1.7 million pupils in the UK receive free school meals, and this number is likely to rise. During lockdown, there were vastly different approaches supporting the families that use them:
- England’s policy of a national voucher scheme was beset by design and implementation flaws, meaning many disadvantaged families faced long delays in accessing financial support.
- In contrast, Wales, Scotland and Northern Ireland were largely successful in ensuring that families had access to timely and appropriate support. Scottish and Welsh responses proved more effective as they were delivered through local authorities, used existing infrastructure and were flexible according to families’ needs. In Northern Ireland, simple direct payments were used, also granting flexibility to families.
- On extending support to those who receive free school meals into the summer, Wales was the only country to give certainty to families by announcing the policy very early on, in April. Scotland, England and Northern Ireland, on the other hand, performed policy U-turns in mid-June, following significant campaign pressure. These delays in extending support will have likely hindered families’ ability to plan their finances ahead of the summer holidays.
Supporting online learning at home: how did the UK nations compare?
Research shows that the amount of learning taking place at home during the lockdown period varied greatly among regions across all four UK countries.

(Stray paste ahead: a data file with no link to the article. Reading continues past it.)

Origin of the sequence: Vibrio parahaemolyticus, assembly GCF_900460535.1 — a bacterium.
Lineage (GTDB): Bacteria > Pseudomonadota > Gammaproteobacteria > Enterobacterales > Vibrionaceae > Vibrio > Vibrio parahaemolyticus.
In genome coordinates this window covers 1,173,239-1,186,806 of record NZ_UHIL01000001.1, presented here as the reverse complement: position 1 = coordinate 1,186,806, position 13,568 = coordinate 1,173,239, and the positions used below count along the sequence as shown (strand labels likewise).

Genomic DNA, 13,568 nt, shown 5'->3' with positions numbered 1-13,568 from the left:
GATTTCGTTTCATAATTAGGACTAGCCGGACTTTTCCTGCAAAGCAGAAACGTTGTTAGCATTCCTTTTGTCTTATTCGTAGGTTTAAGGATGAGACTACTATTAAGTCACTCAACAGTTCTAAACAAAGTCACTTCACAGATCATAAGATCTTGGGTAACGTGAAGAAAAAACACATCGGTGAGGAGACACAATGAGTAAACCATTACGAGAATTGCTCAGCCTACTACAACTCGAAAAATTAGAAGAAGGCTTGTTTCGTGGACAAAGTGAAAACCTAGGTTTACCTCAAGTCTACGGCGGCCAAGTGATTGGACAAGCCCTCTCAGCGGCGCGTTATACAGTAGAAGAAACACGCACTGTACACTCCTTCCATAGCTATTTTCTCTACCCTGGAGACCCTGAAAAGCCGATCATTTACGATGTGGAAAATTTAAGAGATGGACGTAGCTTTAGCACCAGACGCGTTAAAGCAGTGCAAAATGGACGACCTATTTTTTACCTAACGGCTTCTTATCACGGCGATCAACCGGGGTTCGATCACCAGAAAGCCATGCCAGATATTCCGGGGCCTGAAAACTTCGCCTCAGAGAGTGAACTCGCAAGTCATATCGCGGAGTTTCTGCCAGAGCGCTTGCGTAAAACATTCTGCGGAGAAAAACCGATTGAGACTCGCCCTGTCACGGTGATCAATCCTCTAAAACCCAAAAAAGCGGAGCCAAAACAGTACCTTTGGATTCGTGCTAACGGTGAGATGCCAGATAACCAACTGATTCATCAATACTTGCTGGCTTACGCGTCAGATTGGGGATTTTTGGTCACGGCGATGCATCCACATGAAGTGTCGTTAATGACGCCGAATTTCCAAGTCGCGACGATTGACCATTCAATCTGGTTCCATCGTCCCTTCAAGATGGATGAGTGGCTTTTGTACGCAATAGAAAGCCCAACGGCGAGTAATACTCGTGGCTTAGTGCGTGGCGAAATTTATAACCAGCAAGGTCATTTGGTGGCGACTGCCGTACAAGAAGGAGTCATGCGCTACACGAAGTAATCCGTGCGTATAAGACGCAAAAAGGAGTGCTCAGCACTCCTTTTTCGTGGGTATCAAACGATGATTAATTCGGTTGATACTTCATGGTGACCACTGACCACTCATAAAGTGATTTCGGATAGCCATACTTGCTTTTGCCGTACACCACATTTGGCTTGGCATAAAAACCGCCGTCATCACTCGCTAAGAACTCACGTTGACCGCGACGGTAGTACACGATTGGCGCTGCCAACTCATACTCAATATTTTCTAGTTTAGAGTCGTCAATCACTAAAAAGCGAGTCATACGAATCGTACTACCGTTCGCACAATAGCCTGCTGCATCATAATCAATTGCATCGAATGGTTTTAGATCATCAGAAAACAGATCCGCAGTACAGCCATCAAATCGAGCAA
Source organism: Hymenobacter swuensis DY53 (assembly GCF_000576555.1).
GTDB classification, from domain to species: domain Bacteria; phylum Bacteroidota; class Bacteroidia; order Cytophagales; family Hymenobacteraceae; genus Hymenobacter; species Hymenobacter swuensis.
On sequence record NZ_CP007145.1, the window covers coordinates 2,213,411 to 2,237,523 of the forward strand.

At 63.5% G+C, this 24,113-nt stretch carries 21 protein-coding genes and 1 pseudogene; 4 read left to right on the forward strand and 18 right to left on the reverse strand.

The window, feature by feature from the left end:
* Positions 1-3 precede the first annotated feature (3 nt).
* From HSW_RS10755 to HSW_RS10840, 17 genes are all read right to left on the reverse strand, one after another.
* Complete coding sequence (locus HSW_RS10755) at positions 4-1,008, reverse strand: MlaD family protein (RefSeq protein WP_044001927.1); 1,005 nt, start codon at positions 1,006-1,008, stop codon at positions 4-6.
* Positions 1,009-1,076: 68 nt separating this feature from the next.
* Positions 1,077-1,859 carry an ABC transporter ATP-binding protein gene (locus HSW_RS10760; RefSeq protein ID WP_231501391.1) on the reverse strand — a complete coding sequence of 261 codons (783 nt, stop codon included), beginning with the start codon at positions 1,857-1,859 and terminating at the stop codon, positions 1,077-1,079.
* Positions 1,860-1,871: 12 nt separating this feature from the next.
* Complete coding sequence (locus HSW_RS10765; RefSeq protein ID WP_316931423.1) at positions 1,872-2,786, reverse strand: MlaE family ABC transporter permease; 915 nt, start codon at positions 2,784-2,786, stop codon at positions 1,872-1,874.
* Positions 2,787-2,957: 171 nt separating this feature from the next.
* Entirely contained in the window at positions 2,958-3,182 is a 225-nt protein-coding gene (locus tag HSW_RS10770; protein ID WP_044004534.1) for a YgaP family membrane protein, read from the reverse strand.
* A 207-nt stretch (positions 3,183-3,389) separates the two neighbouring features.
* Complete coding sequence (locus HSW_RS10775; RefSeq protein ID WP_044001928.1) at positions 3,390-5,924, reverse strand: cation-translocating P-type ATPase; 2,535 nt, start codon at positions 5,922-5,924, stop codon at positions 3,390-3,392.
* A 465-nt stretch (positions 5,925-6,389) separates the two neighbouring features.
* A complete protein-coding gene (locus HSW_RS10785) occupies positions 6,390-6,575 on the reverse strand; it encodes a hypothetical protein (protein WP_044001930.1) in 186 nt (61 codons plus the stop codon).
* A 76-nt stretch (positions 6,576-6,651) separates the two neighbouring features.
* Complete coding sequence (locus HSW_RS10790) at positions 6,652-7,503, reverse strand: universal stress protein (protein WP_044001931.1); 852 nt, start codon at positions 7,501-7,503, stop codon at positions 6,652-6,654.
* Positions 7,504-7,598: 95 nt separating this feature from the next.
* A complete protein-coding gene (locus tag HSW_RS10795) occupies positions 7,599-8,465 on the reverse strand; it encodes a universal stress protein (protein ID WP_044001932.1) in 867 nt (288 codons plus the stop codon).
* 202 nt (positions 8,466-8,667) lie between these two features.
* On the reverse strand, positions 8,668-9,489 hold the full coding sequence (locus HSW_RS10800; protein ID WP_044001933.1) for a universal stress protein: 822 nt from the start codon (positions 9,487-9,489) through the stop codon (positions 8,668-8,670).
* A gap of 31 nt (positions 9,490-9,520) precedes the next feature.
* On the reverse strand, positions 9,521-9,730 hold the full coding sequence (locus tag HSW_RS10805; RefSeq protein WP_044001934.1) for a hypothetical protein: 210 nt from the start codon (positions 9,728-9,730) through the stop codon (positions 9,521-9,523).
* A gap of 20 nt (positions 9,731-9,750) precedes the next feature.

- Hours of home-schooling were highest in London, the South East and South West of England, with around a quarter of pupils learning for over 4 hours per day.
- Home learning hours were lowest in Wales, Scotland, the Midlands and Northern England, where just 15% or less learned for 4 or more hours per day. In Northern Ireland, 18% pupils learned for more than 4 hours a day.
- There is strong evidence that disadvantaged pupils received the least amount of home-learning: differences in home-learning between high- and low- income families equated to about 75 minutes per day.
All UK nations made significant efforts to provide digital devices to pupils from poorer backgrounds. However, there were stark differences in the speed of delivery.
- Wales’ response to addressing the lack of access to online learning was commendable. The Welsh Government was able to draw on well-established infrastructure, allowing them to act quickly following the closures. Policymakers and schools were able to re-purpose existing stocks of laptops and send internet routers to disadvantaged learners by the end of May.
- The delivery of laptops and internet routers came later in England, as new procurement systems were needed. The majority of equipment was delivered by the end of June.
- In Scotland and Northern Ireland, the response was far slower. Laptop and internet delivery in these countries was not even complete by the end of the school year, leaving poorer pupils to wait several months to access online learning materials.